Today’s package includes a commitment of an additional $500 million to support our ‘Go hard, Go early, Contain COVID-19’ strategy. There will be further support to come. Under this plan the health system is increasing capacity and capability. This will mean:
Scaling up public communications to ensure people have practical advice and support to contain the virus and stay healthy, and on how to self-isolate.
Ensuring continuity of care in the community. This has two elements: surging support for vulnerable populations, and supporting the health workforce to respond.
Strengthening our ability to test and trace cases in communities.
Strengthening our ability to treat cases – in both the community and in hospitals.
To achieve this, our actions over the next 30 days will be split into two phases:
Immediate actions include a public information campaign, upscaling testing, boosting Healthline, surging containment and isolation procedures, establishing Community Based Assessment Clinics, and a whole-of-system focus on meeting workforce demand and PPE needs.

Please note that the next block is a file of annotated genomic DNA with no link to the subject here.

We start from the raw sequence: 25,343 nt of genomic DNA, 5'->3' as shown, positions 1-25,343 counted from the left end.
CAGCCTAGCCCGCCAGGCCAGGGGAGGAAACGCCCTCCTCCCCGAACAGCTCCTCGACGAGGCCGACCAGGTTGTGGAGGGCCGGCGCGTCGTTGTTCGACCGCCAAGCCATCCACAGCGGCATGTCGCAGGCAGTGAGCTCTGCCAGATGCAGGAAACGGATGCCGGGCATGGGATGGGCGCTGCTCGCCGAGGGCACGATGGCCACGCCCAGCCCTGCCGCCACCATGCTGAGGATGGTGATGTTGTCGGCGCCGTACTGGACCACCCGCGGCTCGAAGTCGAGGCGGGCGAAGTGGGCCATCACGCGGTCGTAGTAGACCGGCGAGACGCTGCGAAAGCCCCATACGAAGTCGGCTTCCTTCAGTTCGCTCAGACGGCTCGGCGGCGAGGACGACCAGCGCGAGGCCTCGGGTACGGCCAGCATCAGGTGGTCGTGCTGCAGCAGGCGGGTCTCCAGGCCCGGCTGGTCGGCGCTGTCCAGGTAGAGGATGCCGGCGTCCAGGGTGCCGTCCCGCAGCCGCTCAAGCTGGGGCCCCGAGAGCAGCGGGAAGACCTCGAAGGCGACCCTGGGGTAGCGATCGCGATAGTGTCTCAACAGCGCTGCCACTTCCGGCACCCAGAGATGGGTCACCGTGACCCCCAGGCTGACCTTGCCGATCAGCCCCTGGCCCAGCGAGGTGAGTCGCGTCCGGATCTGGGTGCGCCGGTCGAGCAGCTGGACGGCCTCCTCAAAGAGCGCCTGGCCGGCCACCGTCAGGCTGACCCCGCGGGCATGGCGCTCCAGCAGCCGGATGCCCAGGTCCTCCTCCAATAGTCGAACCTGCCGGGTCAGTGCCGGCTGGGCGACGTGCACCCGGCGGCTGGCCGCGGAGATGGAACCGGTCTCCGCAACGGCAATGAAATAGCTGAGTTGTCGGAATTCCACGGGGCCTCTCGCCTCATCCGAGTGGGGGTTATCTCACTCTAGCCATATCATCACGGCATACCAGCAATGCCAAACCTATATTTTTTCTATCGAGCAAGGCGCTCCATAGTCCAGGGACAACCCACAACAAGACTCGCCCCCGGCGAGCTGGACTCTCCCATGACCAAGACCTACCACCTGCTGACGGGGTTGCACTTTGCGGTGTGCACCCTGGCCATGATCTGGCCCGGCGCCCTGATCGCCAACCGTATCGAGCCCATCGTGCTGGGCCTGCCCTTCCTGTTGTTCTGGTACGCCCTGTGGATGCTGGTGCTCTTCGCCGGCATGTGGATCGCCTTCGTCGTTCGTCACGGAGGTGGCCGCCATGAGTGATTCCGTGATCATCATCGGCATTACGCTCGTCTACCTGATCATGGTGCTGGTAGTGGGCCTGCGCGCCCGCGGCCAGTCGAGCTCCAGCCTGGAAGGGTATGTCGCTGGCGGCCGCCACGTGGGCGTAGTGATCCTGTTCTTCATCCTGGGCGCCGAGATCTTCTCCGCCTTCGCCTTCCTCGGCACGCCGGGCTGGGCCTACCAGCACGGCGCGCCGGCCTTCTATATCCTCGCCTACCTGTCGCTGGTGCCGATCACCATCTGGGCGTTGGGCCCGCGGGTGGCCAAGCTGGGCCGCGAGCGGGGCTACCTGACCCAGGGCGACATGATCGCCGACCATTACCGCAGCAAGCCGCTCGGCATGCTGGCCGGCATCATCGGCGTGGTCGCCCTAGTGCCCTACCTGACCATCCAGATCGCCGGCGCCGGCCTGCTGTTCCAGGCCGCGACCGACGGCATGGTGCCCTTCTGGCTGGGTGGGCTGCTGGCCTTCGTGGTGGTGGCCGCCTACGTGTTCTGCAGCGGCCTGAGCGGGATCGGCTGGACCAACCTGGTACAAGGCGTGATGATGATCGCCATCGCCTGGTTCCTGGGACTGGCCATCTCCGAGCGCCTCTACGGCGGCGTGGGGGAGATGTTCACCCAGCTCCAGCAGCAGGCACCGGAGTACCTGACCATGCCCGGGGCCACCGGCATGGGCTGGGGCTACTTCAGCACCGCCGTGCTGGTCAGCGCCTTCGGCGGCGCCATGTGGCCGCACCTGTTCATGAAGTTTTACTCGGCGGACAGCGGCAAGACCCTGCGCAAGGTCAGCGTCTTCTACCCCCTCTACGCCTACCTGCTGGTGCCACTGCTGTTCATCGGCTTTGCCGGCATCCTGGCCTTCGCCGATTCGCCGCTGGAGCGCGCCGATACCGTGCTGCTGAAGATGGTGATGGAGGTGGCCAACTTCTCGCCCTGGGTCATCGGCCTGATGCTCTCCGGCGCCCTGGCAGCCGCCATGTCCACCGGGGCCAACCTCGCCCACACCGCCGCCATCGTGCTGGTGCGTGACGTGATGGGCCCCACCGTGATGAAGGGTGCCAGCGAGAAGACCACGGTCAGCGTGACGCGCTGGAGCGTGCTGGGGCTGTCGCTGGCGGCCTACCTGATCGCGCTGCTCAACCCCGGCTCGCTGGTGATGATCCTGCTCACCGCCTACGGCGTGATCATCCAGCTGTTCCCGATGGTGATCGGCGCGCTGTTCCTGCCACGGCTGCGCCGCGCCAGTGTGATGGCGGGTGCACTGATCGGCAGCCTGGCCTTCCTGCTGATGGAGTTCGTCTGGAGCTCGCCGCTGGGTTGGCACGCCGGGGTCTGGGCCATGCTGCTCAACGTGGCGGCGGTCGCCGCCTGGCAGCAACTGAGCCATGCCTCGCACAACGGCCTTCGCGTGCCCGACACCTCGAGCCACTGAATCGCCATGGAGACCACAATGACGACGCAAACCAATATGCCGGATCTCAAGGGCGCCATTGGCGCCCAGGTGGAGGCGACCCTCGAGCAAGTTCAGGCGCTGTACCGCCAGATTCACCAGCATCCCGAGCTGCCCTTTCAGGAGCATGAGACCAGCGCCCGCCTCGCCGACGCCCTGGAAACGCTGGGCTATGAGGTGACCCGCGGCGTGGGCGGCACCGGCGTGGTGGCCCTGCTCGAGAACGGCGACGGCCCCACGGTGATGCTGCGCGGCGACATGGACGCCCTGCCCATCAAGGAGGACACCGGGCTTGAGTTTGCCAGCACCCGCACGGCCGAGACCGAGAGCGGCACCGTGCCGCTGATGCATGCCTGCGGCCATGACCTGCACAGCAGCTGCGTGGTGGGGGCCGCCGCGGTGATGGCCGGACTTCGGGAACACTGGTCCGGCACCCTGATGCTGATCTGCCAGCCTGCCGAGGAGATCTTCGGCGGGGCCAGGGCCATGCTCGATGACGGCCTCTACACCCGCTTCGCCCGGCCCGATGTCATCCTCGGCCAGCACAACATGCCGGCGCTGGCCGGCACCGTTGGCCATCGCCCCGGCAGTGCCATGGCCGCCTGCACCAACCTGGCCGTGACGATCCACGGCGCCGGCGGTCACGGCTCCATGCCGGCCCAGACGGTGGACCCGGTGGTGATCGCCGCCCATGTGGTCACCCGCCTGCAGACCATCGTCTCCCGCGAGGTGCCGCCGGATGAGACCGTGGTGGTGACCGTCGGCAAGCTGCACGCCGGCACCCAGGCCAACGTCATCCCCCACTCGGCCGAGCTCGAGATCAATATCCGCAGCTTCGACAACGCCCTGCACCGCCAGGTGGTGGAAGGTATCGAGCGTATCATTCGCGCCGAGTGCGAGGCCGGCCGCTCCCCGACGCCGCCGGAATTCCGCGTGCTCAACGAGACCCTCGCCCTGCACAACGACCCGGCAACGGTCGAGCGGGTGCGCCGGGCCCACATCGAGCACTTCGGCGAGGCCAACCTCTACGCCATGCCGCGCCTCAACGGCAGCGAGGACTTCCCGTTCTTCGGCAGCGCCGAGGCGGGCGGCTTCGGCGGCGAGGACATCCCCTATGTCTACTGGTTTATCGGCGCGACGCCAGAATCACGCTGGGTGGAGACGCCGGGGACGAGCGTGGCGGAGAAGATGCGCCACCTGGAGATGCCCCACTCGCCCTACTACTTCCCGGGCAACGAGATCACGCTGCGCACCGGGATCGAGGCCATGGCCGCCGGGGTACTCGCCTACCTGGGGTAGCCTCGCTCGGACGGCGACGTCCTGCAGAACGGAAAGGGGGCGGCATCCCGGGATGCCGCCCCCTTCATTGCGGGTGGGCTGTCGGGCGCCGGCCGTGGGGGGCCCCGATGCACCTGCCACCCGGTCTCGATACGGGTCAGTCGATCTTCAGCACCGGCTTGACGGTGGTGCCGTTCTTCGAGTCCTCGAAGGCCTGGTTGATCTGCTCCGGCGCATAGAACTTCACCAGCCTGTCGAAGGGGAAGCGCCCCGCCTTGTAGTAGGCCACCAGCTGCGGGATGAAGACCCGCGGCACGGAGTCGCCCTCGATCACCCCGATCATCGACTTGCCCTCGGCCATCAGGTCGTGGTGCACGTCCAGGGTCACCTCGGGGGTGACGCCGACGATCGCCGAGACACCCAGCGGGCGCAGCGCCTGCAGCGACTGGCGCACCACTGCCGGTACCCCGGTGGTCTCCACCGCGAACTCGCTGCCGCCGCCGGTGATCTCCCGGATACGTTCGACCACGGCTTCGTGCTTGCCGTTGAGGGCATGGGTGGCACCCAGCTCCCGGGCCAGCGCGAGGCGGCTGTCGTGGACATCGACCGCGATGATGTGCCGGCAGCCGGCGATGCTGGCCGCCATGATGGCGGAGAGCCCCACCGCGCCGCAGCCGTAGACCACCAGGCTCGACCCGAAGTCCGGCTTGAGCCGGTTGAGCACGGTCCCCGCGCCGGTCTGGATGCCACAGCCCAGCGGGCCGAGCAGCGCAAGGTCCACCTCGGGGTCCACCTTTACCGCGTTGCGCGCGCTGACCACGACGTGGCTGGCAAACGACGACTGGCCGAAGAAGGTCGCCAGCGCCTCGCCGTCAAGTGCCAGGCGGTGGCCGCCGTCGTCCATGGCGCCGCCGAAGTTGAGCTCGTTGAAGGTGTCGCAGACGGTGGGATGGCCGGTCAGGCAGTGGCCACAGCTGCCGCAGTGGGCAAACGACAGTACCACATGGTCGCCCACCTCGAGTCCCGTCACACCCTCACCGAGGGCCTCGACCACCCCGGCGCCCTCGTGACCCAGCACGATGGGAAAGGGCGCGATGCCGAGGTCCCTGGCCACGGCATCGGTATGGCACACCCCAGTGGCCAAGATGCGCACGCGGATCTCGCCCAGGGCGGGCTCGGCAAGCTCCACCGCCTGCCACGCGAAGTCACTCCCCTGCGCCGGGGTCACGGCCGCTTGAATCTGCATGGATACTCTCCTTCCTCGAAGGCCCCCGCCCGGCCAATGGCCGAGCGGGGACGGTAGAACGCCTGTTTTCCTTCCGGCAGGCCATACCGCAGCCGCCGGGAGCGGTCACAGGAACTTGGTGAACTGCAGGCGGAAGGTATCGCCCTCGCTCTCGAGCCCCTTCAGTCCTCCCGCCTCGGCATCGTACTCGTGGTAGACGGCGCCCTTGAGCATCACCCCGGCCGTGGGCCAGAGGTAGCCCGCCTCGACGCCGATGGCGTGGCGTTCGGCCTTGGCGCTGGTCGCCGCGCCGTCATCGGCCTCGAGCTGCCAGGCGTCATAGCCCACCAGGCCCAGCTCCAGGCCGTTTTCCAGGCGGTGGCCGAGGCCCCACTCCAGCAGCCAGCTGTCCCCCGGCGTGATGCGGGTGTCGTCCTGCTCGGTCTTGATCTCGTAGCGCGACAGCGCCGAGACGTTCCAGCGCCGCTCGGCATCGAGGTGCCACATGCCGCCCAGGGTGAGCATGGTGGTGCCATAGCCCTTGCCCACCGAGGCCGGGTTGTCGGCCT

Our Medium-term actions include further support for hospitals and community providers to deal with a surge of patients, including further advice for caring for people at home.
Mr Speaker I want to pay tribute to the health professionals and staff who are working around the clock to protect New Zealanders well-being. We owe you so much and today’s package is just the first sign of our support for your work.
In addition to the significant boost to the health system I have mentioned we are also introducing a COVID-19 leave payment scheme to incentivise self-isolation by employees, the self-employed and contractors. Self-isolation is critical to the success of our public health strategy, and we know that some workers are facing financial barriers to self-isolation.
This scheme will provide support through employers (and to sole traders and the self-employed) for those people unable to work who are either in self-isolation, are sick or are caring for dependents who are in either of these situations. Employers will still be expected to meet all of their sick leave and other employment expectations. The key parameters for the scheme are: